Je suis Americaine.

Howdy mon amie.  Your cowboy coffee sure does look pretty dern good.  I like how the grounds stick to your lips and give your mouth a kind of “texture” effect.  It makes me trust you more and that’s why I’m going to sit down here on this hard ground by your campfire and tell you endless opinions that I have formulated.  There will be moments when you think you can interrupt, but I will have designed my speech in such a way that these moments will not be quite enough time to fully get a word in.  If you look like you are going to say something, I will loudly ask you for some more of your whiskey that you’ve bought and brought in to this here campsite.  I will never repay you for this drink, although it will seem, at times, that I will–especially when I say, “I’ll get you back in the next town.”  However, I will not.  You will remember this night as the night when I drank all of your whiskey.

So, as this fire burns illuminations and shadows into these dark hills, let me tell you my recent thoughts about nationality.

Clearly, I love France.  It is apparent.  I like the country’s collective aesthetic.  It is, at the best moments, beautifully odd.  A kind of Amelie perception of the world that I quite like.  It has a refined quiet sophistication.  And, the cheese in French grocery stores is a lot cheaper than here and it’s tres delicieux.

However, am I really French?  Will I ever really choose to take on this identity?  I have just received my French marriage certificate and in four years I could become a citizen.

However, I don’t know what I will do.  I do know that deep inside of me is the absolute love of the American Experiment.  I find America fascinating.  For me, to be an American means to be French and to be British and to want to know about Pakistan and South Africa and Mexico and to be around other Americans who come from these backgrounds.  This is essentially what it means to be to live here.  It is not a melting pot.  It is the kitchen.  It is all of us together, adding our regional spices, adding our delicious blue cheeses from Lyon, our fish of many oceans, our onions from far away soil.  We aren’t the meal.  We are the chefs.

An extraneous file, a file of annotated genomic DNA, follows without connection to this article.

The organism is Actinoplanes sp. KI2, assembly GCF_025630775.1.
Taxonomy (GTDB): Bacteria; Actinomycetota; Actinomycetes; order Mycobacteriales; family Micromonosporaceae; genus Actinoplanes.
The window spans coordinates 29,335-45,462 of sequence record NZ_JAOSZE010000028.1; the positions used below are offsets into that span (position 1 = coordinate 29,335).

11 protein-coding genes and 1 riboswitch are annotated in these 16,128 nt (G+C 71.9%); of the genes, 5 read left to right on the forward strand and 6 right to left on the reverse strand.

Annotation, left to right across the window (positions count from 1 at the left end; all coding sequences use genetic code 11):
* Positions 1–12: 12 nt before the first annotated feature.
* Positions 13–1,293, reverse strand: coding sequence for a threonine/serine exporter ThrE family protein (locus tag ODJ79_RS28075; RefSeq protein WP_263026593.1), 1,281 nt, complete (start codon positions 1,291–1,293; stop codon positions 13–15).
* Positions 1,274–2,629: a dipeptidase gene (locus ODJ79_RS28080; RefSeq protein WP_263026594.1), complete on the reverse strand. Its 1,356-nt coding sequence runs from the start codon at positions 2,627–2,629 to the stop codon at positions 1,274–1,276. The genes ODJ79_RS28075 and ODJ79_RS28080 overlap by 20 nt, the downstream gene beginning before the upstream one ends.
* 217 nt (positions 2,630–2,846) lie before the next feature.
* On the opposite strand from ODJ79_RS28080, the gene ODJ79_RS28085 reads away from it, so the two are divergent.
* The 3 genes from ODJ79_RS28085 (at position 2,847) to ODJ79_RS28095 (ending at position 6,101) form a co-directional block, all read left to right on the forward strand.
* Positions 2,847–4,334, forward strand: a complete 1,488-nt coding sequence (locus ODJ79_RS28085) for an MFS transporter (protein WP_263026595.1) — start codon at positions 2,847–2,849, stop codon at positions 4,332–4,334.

Perhaps that is why I am so hopeful.  I am so hopeful that this election will elect a woman I have admired for many years.  I look to her and I see someone who I could be.  And this, to me (and maybe not to you), but to me, is profoundly important.  To me, I see someone who works hard and is extremely intelligent.  It is simple.  It is meaningful. She believes that the solution to understanding complication situations is in the work.  And, I too, believe this.  I am not always correct.  I am making mistakes constantly–like this damn bisous where I accidentally kissed my British cousin on the side of his mouth at my own wedding (Merde! Oh mon dieu!  Desole, David!)

So, I am not French.  Really.  In the end.  I don’t know if I will ever claim to be anything but American.  But, part of my life’s work is to understand the cultures that I don’t know. I have three months until I go back to France again and this is time where I quietly learn.  I study.  I read YA books in French by American and non-American authors.  I watch French Ted Talks.

And, so could you pass me a sip of that whiskey, and by sip, I mean an entire glass?  I know I’ve had at least four more glasses than you and I can clearly see you are angling the bottle away from me and behind your back, but it’s just such a nice night here.  Sitting, watching something beautiful burn and illuminate our faces.

 

 

 

 

 

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